Junior Phil Goldberg thought he would never again be as nervous as he was before his first Maize and Blue intrasquad.

But when he found himself in the starting rings lineup for Michigan’s first meet of 2008, the Windy City Invitational, the nerves returned with all their old intensity.

“I always thought the most difficult meet I’d ever been to was intrasquad my freshman year,” Goldberg said. “That was the most nervous one in my mind – until Windy City.”

An anxious freshman walk-on in the 2006 season, Goldberg worried that his first performance would determine how the coaches judged him for the rest of his career. He expected at best to redshirt his first season – and at worst, to be cut.

But the coaches must have liked what they saw, because Goldberg became a regular in his first season. He made rings finals at Big Ten Championships, and barely missed the event finals at NCAA Championships.

“He was just about an All-American as a freshman,” Michigan coach Kurt Golder said. “If he could have made it into the finals and finished in the top eight, just beat a couple guys, he would have made it.”

But before his sophomore season, Goldberg partially tore his bicep. And when he tried to come back too quickly, he aggravated the injury, forcing him to redshirt the season.

This year, Goldberg wouldn’t be left out. In December, he competed in this season’s Maize and Blue intrasquad just as he was getting over mononucleosis. To add further obstacles to his comeback path, he got the flu just before the start of the regular season.

The emotions of coming back from extended time off showed in his Windy City routine, which was shaky enough to put his lineup spot in jeopardy.

But Golder had faith in the junior’s ability to bounce back. After removing one big skill, a push to inverted cross, from Goldberg’s routine, the remainder of the set improved dramatically.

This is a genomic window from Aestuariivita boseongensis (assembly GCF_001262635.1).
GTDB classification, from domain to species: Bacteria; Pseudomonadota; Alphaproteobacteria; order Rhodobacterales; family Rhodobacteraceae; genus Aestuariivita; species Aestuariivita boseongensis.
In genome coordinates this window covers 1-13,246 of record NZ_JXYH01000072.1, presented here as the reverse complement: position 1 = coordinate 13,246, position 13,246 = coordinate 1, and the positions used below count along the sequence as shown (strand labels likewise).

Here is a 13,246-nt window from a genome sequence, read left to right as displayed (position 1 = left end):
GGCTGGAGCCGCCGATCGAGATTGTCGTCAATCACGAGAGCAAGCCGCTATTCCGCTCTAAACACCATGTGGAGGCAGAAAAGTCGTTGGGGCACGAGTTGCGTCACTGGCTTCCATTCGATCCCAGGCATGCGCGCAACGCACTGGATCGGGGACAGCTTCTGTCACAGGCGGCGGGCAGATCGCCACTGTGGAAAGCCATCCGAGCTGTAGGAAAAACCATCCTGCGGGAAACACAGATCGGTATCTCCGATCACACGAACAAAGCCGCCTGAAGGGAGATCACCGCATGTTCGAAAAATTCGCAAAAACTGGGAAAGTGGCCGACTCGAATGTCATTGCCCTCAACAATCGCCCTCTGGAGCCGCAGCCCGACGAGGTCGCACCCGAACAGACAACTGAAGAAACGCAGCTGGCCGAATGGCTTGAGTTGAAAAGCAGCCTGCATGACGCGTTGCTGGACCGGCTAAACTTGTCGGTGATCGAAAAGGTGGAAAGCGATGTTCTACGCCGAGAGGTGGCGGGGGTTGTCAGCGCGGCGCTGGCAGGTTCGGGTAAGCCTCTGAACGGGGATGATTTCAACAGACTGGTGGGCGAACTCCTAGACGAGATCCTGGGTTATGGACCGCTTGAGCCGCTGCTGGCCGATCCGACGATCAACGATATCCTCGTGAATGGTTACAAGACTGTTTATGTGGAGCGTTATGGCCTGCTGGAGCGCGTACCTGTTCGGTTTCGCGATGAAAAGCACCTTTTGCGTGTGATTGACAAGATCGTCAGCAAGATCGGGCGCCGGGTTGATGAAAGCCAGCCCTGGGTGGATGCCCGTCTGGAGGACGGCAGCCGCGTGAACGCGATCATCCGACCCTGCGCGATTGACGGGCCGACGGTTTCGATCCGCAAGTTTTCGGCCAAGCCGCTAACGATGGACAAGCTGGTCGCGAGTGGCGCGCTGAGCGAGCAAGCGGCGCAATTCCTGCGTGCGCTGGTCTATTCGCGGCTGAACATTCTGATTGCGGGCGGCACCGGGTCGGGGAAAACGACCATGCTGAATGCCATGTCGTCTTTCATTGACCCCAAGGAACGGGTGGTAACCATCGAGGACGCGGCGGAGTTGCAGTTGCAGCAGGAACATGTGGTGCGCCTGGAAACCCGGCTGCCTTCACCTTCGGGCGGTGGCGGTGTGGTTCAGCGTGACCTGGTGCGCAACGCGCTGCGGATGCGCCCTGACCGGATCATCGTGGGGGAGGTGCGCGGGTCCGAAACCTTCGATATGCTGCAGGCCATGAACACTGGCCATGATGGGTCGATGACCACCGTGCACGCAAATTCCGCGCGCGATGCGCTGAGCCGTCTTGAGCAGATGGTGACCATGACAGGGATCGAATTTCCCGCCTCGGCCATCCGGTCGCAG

“He just needed a beginning,” Golder said. “That’s why I wanted him in the Windy City. The most dramatic change most of the time comes between your first and second meet.”

To Goldberg’s surprise, his name was in the rings lineup for Michigan’s home opener against then-No. 2 Penn State. He didn’t waste his second chance.

With Goldberg going second-to-last, Michigan needed a hit. The Wolverines were down after two rotations and the comeback had to begin with rings. Using five gymnasts instead of the usual six (the top four scores count), they could not afford a mistake.

With the pressure on, Goldberg turned in a performance starkly different from his Windy City debut. His positions were all strong and solid, and when he landed, he’d scored a 15.1 – far better than his 13.65 in Chicago.

With his confidence boosted further by another well-done routine at Oklahoma’s raucous McCasland Field House, and his first-ever event title at Iowa the following week, Goldberg is working on adding difficulty back into his routine.

Once his endurance improves enough to put the push to inverted cross back in, Goldberg’s start value will rocket into the mid-16’s, well within championship range.

And by April, Michigan could have another All-American on its hands.

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